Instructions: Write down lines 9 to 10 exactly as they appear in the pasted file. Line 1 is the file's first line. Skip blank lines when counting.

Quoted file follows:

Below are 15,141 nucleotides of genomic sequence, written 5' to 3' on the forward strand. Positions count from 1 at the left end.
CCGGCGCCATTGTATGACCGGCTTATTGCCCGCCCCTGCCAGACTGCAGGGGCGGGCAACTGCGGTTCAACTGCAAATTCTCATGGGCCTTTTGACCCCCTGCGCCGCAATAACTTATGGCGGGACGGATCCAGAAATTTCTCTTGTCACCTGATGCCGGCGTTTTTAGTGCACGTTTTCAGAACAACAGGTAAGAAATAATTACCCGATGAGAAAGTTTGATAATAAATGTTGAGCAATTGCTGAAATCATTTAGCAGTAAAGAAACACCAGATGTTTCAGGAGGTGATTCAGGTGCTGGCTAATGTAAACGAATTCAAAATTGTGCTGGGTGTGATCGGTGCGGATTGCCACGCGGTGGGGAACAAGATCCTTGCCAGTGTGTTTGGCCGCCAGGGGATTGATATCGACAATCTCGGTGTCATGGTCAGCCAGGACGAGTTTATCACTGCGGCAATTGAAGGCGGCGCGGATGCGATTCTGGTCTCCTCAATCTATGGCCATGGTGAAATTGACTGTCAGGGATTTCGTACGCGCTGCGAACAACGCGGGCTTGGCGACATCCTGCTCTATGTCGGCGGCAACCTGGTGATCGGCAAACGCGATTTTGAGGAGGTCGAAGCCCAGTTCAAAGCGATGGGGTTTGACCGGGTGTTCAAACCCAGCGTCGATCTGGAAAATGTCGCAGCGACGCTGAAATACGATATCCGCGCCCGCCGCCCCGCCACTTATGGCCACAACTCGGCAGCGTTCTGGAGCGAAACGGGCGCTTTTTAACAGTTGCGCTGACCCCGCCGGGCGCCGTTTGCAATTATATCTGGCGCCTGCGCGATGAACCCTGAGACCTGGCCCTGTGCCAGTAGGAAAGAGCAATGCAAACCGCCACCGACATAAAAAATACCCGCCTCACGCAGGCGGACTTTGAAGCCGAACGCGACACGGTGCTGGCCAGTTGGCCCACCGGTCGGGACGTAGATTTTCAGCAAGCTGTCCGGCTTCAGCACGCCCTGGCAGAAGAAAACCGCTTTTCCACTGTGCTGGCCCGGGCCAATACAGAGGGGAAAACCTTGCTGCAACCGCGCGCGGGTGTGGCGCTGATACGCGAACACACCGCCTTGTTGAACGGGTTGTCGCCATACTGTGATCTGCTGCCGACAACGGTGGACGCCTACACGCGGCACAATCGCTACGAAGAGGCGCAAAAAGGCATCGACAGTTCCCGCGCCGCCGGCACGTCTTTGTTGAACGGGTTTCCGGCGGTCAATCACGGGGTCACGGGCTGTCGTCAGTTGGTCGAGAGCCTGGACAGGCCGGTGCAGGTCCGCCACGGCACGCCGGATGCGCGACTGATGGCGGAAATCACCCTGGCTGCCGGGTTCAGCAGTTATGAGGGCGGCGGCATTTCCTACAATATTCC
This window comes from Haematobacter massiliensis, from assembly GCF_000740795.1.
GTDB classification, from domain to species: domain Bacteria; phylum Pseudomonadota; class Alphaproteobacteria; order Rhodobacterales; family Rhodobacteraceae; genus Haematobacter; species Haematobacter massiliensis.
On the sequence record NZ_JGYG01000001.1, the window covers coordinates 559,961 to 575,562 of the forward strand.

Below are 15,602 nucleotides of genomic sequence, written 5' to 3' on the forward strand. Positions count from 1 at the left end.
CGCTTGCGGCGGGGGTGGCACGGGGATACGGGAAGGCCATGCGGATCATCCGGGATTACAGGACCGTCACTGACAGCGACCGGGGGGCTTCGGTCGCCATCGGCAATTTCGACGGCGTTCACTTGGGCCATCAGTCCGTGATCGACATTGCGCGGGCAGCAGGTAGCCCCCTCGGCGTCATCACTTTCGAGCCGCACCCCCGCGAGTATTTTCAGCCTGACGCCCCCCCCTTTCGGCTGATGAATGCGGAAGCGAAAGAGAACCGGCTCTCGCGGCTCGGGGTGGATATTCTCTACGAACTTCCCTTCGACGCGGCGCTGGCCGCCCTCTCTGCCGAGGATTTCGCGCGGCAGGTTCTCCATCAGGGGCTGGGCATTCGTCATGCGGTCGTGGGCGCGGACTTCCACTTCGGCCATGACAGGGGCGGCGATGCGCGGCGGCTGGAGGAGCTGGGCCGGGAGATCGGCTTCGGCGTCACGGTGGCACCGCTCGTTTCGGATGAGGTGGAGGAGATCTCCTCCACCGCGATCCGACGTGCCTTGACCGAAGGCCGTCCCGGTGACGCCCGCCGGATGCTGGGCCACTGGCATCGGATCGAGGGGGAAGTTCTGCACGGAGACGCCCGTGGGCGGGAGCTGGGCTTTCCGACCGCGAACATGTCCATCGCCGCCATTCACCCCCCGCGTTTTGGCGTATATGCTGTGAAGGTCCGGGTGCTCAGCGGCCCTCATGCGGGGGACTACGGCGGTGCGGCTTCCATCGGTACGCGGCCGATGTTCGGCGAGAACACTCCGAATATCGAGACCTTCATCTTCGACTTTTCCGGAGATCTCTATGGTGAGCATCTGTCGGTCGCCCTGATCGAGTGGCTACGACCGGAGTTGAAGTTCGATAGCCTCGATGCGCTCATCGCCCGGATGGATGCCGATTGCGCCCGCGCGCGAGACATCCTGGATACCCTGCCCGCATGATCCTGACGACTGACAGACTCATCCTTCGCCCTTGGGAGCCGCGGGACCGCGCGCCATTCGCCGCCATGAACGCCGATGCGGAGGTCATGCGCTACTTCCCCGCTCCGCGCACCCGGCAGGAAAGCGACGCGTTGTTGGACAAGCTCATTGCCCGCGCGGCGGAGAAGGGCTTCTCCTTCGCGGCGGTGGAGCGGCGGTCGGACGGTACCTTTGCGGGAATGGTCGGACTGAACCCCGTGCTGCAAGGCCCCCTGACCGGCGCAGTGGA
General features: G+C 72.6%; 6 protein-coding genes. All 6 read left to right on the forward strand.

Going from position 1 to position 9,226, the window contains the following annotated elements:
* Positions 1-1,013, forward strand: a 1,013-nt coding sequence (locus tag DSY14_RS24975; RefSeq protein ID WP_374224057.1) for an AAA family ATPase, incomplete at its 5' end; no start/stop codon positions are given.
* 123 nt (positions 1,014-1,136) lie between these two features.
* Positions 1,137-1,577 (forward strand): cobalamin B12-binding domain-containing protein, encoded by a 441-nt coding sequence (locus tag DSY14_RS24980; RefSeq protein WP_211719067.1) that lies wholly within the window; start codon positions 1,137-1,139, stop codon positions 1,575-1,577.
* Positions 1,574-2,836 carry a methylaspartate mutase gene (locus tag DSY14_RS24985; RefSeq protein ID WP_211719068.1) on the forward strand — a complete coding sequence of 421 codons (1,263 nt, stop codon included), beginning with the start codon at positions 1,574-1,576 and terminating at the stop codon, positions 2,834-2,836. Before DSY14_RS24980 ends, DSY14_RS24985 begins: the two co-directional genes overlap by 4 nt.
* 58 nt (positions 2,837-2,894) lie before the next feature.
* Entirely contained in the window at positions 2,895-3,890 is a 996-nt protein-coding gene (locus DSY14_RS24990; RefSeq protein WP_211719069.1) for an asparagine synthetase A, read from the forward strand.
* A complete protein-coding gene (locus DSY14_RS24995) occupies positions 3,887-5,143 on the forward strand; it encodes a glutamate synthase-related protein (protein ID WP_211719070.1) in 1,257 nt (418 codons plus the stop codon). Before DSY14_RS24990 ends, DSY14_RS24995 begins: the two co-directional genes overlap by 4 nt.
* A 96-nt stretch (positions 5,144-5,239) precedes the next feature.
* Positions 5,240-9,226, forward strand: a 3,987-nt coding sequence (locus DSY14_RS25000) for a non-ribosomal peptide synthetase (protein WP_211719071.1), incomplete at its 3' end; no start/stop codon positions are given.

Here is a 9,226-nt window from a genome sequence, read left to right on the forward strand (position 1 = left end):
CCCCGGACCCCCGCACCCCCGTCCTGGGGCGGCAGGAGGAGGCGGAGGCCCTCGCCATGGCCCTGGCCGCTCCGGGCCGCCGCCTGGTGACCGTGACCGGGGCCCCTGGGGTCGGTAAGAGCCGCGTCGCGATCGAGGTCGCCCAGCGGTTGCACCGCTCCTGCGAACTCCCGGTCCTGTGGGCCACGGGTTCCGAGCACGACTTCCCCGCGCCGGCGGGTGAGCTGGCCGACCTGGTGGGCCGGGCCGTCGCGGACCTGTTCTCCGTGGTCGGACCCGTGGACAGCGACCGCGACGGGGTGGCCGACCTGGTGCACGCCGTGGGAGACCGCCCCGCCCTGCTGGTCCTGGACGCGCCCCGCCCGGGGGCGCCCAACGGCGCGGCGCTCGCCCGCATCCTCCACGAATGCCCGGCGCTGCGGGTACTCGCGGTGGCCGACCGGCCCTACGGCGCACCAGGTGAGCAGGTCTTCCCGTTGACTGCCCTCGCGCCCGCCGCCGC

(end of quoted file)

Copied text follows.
Going from position 1 to position 9,226, the window contains the following annotated elements:
* Positions 1-1,013, forward strand: a 1,013-nt coding sequence (locus tag DSY14_RS24975; RefSeq protein ID WP_374224057.1) for an AAA family ATPase, incomplete at its 5' end; no start/stop codon positions are given.